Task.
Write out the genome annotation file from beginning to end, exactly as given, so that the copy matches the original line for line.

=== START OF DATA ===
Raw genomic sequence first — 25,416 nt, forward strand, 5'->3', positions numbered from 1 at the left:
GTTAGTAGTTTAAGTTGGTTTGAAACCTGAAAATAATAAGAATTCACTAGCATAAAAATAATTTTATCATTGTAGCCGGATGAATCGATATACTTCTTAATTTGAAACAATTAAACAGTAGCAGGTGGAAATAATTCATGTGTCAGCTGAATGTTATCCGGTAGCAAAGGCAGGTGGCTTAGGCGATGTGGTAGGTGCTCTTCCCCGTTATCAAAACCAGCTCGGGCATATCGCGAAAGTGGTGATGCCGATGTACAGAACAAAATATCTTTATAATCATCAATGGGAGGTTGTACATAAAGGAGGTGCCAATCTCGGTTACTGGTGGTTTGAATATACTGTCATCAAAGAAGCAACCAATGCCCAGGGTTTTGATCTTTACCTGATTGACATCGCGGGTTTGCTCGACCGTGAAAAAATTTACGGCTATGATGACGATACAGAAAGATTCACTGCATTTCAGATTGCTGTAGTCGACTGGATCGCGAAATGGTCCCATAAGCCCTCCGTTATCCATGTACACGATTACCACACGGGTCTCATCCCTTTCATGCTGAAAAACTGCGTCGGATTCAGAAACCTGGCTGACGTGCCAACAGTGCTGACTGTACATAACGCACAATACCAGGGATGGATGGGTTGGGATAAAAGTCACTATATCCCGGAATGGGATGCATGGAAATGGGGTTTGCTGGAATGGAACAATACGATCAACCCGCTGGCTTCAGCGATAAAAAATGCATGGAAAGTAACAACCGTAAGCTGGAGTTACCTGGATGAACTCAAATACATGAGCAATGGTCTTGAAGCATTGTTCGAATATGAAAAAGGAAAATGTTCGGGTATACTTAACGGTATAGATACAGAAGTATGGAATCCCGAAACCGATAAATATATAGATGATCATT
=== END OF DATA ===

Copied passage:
Raw genomic sequence first — 25,416 nt, forward strand, 5'->3', positions numbered from 1 at the left:
GTTAGTAGTTTAAGTTGGTTTGAAACCTGAAAATAATAAGAATTCACTAGCATAAAAATAATTTTATCATTGTAGCCGGATGAATCGATATACTTCTTAATTTGAAACAATTAAACAGTAGCAGGTGGAAATAATTCATGTGTCAGCTGAATGTTATCCGGTAGCAAAGGCAGGTGGCTTAGGCGATGTGGTAGGTGCTCTTCCCCGTTATCAAAACCAGCTCGGGCATATCGCGAAAGTGGTGATGCCGATGTACAGAACAAAATATCTTTATAATCATCAATGGGAGGTTGTACATAAAGGAGGTGCCAATCTCGGTTACTGGTGGTTTGAATATACTGTCATCAAAGAAGCAACCAATGCCCAGGGTTTTGATCTTTACCTGATTGACATCGCGGGTTTGCTCGACCGTGAAAAAATTTACGGCTATGATGACGATACAGAAAGATTCACTGCATTTCAGATTGCTGTAGTCGACTGGATCGCGAAATGGTCCCATAAGCCCTCCGTTATCCATGTACACGATTACCACACGGGTCTCATCCCTTTCATGCTGAAAAACTGCGTCGGATTCAGAAACCTGGCTGACGTGCCAACAGTGCTGACTGTACATAACGCACAATACCAGGGATGGATGGGTTGGGATAAAAGTCACTATATCCCGGAATGGGATGCATGGAAATGGGGTTTGCTGGAATGGAACAATACGATCAACCCGCTGGCTTCAGCGATAAAAAATGCATGGAAAGTAACAACCGTAAGCTGGAGTTACCTGGATGAACTCAAATACATGAGCAATGGTCTTGAAGCATTGTTCGAATATGAAAAAGGAAAATGTTCGGGTATACTTAACGGTATAGATACAGAAGTATGGAATCCCGAAACCGATAAATATATAGATGATCATT